Local nurses aid Typhoon Haiyan victims
Nurse Kharina Semana still chokes up thinking about why she went to the Philippines after Typhoon Haiyan. Nurse Kathleen Bonifas remembers the children who could still smile and play after living through the storm, and possibly losing relatives. Nurse Chris Gonzales is still in awe of the Philippine people, who lived through the worst and still maintained optimism.
The three nurses are from Kaiser Permanente’s medical centers in the Silicon Valley, and recently, they spent two weeks caring for people in typhoon-devastated Tacloban and Carigara, two of the communities that were hit directly by the powerful storm. In all, 30 caregivers, doctors and nurses, from all of Kaiser Permanente Northern California made the medical mercy mission.
“We set up “mobile clinics” in peoples’ front yards,” recalled Kathleen Bonifas, an Emergency Department nurse at Kaiser Permanente Santa Clara. “We’d see 70-to-100 patients a day, mostly with wounds that weren’t healing or suffering from upper respiratory conditions.”
Bonifas and the others clearly remember the air was filled with smoke, as families and communities burned debris from the typhoon. Nurse Semana learned that some of the burning was to drive mosquitos away from home, often wide open and devastated from the storm.
“Apocalyptic,” says Chris Gonzales, an Emergency Department nurse at Kaiser Permanente San Jose, describing the damage scenes as he and the others first arrived at “ground zero” of Typhoon Haiyan. “I’d seen the pictures on television but I really wasn’t ready for the damage I saw.”
Still, he and the others all agree that the Philippine people were amazingly positive and felt that the typhoon trauma would pass.
Gonzales remembers “One woman who probably lost everything in the storm told me she was glad it didn’t hit Manila, where the devastation would have been much worse.” The typhoon made landfall about 300 miles south of the capital city.
Gonzales and the others were volunteering with Relief International (www.ri.org), an American humanitarian group that responds to international disasters. They were essentially “filling in” for Philippine physicians and nurses, who were away from local clinics and hospitals, dealing with their own devastated homes and families.
“This was my first disaster,” said Kharina Semana, also an Emergency Department nurse at Kaiser Permanente San Jose. “I felt so bad for the Philippine people and wanted to go to help.”
Semana still gets teary-eyed thinking about her 2 weeks in the typhoon disaster zone. She was able to communicate directly with the patients because she speaks Tagalog, one of the many languages common in the disaster area.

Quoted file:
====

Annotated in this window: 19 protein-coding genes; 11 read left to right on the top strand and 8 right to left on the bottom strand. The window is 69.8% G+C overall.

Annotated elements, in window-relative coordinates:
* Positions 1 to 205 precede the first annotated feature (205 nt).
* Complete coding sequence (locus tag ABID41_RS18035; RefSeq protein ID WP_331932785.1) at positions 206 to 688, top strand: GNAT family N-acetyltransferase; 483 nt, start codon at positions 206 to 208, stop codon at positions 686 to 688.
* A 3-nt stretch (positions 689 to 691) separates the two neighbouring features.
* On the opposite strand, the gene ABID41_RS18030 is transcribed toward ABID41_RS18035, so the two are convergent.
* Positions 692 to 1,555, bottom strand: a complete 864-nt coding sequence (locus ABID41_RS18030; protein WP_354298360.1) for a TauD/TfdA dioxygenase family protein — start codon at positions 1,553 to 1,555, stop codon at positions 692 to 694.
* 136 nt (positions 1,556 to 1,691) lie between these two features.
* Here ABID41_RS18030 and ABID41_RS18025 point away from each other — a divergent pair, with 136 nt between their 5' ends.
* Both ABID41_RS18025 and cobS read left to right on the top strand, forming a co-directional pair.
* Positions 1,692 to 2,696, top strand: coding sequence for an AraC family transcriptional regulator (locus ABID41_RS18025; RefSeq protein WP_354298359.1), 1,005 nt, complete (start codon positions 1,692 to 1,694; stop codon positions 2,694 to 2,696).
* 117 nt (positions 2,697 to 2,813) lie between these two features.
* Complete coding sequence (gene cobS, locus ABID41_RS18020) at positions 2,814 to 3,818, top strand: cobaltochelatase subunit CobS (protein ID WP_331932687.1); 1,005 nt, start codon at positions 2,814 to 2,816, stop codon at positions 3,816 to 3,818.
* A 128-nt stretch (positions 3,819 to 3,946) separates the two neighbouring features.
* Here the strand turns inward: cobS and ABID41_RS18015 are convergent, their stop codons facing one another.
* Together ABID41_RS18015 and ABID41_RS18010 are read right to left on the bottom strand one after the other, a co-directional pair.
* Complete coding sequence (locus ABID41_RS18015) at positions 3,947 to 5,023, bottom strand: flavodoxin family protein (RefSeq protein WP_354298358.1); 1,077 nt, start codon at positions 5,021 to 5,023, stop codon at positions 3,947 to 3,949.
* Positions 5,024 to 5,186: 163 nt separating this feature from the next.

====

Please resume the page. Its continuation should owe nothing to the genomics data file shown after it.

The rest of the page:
` “One day, we were running a clinic in a church in Tacloban and I was the translator,” says Semana. “I think the patients were especially grateful that one of the American caregivers could speak their language.”
At the Carigara clinic site, a few Philippine nurses volunteered as translators, guiding the Kaiser Permanente caregivers through the language and cultural twists.
“One day we had five people with minor injuries, all from the same family,” says nurse Gonzales. “I couldn’t understand why, but I learned they’d all been riding a motorbike that crashed. Five on a motorbike? And that isn’t unusual here.”
During the time in the Philippines, the Kaiser Permanente caregivers treated an estimated 3,000 patients. They repaired post-typhoon wounds and injuries, joyfully delivered a baby, cried together when one patient died, and entertained sick and well children with balloons made of latex gloves.
“We instantly bonded as a team,” says nurse Bonifas, reflecting on the fact that most of the Kaiser Permanente team came from different hospitals in Northern California, and had never worked together before.
And they brought high-quality and high-tech Kaiser Permanente medicine to the area: a portable battery-powered ultrasound machine helped quickly diagnose broken bones and other injuries, even without electricity.
Despite the challenging heat, humidity, insects and damaged infrastructure, all the nurses say they’d return to the Philippines. Semana may travel again with her Philippine medical group.
“I was happy to do something, but sad I didn’t do enough, “says Gonzales.
“It’s what I do as a nurse,” says Bonifas.